I had previously looked at several cars, but found nothing I thought would be good enough for my purpose (in other words get me around Gambia for a few months in some tough terrain without letting me down) except one Land Rover Discovery which was rather more than I wanted to pay – and sold within a week while I was waiting for the price to drop! Yesterday I saw one possible, although still in rather worse condition than I would like, and at an inflated price, and when I arrived home about 2pm I was exhausted by the heat and the effort and had to spend the next two hours rehydrating and recovering from my tour!

Today therefore I set off about 7.30 to avoid the heat, although it had rained heavily during the night and was rather cooler, and I took a different direction from the day before. For well over an hour I rode round the Serekunda area and saw nothing remotely of interest, then turned down a side road to head for the Brikama highway which I guessed would be running to my right. As I cycled onward the tarmac grew thinner and eventually petered out altogether leaving me to continue along dirt roads with flooded ruts and potholes and eventually I realized I was lost and so decided to pick up the next bit of tarmac I saw and follow wherever it led. (It must come out somewhere I recognise!) Gradually the ruts disappeared, the surface grew harder, the tarmac wider, and eventually I re-emerged more or less at the same point I had left twenty minutes earlier. So much for my short cut!

This time I decided to follow the longer route which I recognised from previous trips to the area, and so duly arrived at the Brikama highway, by which time it was starting to rain. As the downpour increased I took shelter under a nearby tree where I remained for 45 minutes or so as the heavens opened and the waters rose steadily on the dual carriageway in front of me. When I first took shelter the scene was quite normal – just another cloudburst

Gambia_0604But within 25 minutes the nearside of the carriageway which sloped towards me was a river flowing quite swiftly along, and well over a foot deep where it spilled over near my refuge.

Gambia_0608A few vehicles were still ploughing through – mainly four wheel drives and commercials, or the ubiquitous Mercedes taxis, but most decided instead to cut through the central reservation before the flooded section and continue on the opposite carriageway which was rather drier. Eventually the rain eased, and rolling up my trousers I waded into the flow and carried on cycling upriver with the rest of the traffic. The cyclists kept to the higher ground where the water was shallower and until we got out of the flood the motor traffic was slowed to our speed for fear of waterlogging. Ten minutes later the rain increased again and I had to head for a petrol station forecourt where several of us chatted under the canopy while the heavens opened once more accompanied by thunder and lightning and howling wind. Traffic was by now more or less at a standstill although here the flooding was a lot less severe, but at last the rain cleared and I continued on my way towards Tabokoto where I had seen a Landrover for sale as I passed on my journey to work in the mornings. A brief inspection showed that it had originated from Holland and looked quite sound, but the chassis number told me that it was a year newer than anything else I had looked at and with the updated TD5 engine, so I expect when I track down the owner that he will ask me rather more than I want to pay.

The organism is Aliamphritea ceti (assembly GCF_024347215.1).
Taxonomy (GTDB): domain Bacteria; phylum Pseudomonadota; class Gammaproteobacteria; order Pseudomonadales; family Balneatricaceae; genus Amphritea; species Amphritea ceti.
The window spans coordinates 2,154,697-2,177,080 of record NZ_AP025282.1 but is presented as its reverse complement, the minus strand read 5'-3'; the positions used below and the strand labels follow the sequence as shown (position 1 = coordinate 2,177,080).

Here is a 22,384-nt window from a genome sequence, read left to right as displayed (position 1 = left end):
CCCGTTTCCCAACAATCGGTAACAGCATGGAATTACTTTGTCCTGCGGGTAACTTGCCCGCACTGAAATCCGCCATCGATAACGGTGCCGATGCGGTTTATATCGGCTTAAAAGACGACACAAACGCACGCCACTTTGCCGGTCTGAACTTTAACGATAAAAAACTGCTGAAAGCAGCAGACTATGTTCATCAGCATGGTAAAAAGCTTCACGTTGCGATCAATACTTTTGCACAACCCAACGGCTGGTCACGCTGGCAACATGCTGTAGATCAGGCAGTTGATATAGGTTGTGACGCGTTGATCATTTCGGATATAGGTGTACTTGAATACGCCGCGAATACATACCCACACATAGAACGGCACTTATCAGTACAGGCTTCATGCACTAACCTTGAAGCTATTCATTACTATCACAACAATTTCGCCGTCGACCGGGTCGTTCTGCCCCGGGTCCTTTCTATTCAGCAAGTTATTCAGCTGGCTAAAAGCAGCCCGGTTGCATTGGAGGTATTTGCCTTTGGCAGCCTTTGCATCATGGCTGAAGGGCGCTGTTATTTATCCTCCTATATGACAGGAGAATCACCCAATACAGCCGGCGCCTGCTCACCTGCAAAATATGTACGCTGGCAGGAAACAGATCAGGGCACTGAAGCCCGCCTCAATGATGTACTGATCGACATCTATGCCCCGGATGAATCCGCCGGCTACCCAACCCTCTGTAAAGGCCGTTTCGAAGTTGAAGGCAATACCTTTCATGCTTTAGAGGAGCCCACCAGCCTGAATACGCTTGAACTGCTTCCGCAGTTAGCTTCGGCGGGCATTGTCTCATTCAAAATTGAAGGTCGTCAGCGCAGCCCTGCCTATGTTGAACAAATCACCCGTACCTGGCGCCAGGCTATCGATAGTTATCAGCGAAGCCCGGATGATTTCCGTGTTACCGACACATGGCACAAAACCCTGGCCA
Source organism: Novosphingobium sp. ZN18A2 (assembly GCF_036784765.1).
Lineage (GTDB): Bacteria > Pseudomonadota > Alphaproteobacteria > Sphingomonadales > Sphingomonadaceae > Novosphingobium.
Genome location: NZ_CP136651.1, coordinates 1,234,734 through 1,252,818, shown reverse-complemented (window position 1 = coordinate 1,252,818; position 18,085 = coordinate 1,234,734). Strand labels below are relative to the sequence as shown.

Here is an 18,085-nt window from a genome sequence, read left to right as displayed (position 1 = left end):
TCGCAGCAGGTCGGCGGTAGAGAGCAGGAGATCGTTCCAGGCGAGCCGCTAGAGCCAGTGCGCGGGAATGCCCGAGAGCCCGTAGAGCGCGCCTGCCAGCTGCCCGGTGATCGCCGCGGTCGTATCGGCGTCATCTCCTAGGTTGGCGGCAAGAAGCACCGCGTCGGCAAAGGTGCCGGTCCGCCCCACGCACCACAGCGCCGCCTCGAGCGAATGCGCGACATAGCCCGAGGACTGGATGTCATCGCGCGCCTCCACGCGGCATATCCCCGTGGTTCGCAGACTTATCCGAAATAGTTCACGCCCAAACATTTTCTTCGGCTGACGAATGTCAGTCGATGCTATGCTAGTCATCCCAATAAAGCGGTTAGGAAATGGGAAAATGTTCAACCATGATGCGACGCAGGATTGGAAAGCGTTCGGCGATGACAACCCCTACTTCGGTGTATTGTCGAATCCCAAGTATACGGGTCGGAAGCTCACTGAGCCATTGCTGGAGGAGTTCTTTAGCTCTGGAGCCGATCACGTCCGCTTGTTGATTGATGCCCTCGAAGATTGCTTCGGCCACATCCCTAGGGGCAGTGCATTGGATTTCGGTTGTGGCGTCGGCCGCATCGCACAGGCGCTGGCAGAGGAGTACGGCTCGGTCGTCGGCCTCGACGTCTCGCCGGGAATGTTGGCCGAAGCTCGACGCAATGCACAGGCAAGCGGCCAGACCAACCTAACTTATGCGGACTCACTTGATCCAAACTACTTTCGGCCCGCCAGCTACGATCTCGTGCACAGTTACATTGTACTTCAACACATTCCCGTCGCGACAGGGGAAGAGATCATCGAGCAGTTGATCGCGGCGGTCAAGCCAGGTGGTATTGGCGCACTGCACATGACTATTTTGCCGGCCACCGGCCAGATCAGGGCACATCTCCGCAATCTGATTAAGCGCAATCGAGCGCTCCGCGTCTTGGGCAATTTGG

The question of how much I pay is also affected by the exchange rate. When I was first in the Gambia, £1 sterling was worth over 50 dalasis, and in fact I’ve seen it up to about 56 as the dalasis decreased in value. Recently however President Jammeh has closed all the foreign exchange bureaux and set an artificial exchange rate in an attempt to bolster the currency, with the result that all exchange has to be done through the banks, and this has in effect devalued my budget for a car by over 10%.

On the way home I had to shelter at the petrol station once more, and approaching the centre found that the flood water from one of the side roads was coming onto the highway in such quantities that it had filled the outbound side and was spilling over the central reservation onto the inbound carriageway.



The rain today had certainly kept me cooler than yesterday and I was quite wet, but by the time I arrived home I was thoroughly soaked thanks to just one inconsiderate van driver who passed by so close that he threw a huge wave over my head and utterly drenched me. All the other drivers who passed me and the other cyclists en route had overtaken wide and slow but I think this chap probably thought it was funny to soak me. He didn’t think it so amusing however when I caught up with him at the van terminus a few hundred yards further on and taught him a few new words. Still soaking, but having relieved my feelings I continued home and straight into the shower. It was a real pleasure to don clean dry clothes and have a nice cup of tea! I wasn’t much further forward in my search, but at least I had had some exercise, and I certainly saw a lot more from my bike than on foot or in a vehicle.